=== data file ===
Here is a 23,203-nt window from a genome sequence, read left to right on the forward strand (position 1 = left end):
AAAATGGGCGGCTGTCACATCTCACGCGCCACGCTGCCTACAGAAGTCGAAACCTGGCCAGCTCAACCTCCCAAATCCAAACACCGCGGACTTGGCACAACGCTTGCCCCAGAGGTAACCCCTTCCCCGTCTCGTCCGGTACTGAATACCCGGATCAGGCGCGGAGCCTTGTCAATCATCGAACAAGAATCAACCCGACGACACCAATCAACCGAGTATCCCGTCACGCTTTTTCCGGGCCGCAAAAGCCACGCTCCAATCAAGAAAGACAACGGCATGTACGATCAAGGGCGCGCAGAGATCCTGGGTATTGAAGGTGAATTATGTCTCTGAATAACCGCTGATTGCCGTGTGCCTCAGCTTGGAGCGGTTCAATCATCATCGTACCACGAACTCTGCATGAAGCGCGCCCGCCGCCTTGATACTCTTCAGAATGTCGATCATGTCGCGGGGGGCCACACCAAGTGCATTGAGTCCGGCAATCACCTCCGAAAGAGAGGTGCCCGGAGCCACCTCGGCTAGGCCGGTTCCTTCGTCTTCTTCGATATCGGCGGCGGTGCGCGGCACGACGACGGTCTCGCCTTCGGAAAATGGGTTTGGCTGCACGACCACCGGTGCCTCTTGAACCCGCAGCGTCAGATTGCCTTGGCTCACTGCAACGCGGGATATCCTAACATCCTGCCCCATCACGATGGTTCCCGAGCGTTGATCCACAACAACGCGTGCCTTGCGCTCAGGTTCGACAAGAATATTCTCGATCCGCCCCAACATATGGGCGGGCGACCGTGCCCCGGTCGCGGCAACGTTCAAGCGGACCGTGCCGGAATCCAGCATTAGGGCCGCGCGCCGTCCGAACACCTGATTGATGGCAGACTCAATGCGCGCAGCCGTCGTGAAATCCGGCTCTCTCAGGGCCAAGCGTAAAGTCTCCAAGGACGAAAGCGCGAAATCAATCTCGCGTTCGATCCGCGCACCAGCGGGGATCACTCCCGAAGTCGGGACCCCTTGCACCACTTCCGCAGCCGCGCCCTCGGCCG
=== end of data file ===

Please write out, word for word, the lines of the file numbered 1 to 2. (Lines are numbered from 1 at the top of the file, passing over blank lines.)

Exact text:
Here is a 23,203-nt window from a genome sequence, read left to right on the forward strand (position 1 = left end):
AAAATGGGCGGCTGTCACATCTCACGCGCCACGCTGCCTACAGAAGTCGAAACCTGGCCAGCTCAACCTCCCAAATCCAAACACCGCGGACTTGGCACAACGCTTGCCCCAGAGGTAACCCCTTCCCCGTCTCGTCCGGTACTGAATACCCGGATCAGGCGCGGAGCCTTGTCAATCATCGAACAAGAATCAACCCGACGACACCAATCAACCGAGTATCCCGTCACGCTTTTTCCGGGCCGCAAAAGCCACGCTCCAATCAAGAAAGACAACGGCATGTACGATCAAGGGCGCGCAGAGATCCTGGGTATTGAAGGTGAATTATGTCTCTGAATAACCGCTGATTGCCGTGTGCCTCAGCTTGGAGCGGTTCAATCATCATCGTACCACGAACTCTGCATGAAGCGCGCCCGCCGCCTTGATACTCTTCAGAATGTCGATCATGTCGCGGGGGGCCACACCAAGTGCATTGAGTCCGGCAATCACCTCCGAAAGAGAGGTGCCCGGAGCCACCTCGGCTAGGCCGGTTCCTTCGTCTTCTTCGATATCGGCGGCGGTGCGCGGCACGACGACGGTCTCGCCTTCGGAAAATGGGTTTGGCTGCACGACCACCGGTGCCTCTTGAACCCGCAGCGTCAGATTGCCTTGGCTCACTGCAACGCGGGATATCCTAACATCCTGCCCCATCACGATGGTTCCCGAGCGTTGATCCACAACAACGCGTGCCTTGCGCTCAGGTTCGACAAGAATATTCTCGATCCGCCCCAACATATGGGCGGGCGACCGTGCCCCGGTCGCGGCAACGTTCAAGCGGACCGTGCCGGAATCCAGCATTAGGGCCGCGCGCCGTCCGAACACCTGATTGATGGCAGACTCAATGCGCGCAGCCGTCGTGAAATCCGGCTCTCTCAGGGCCAAGCGTAAAGTCTCCAAGGACGAAAGCGCGAAATCAATCTCGCGTTCGATCCGCGCACCAGCGGGGATCACTCCCGAAGTCGGGACCCCTTGCACCACTTCCGCAGCCGCGCCCTCGGCCG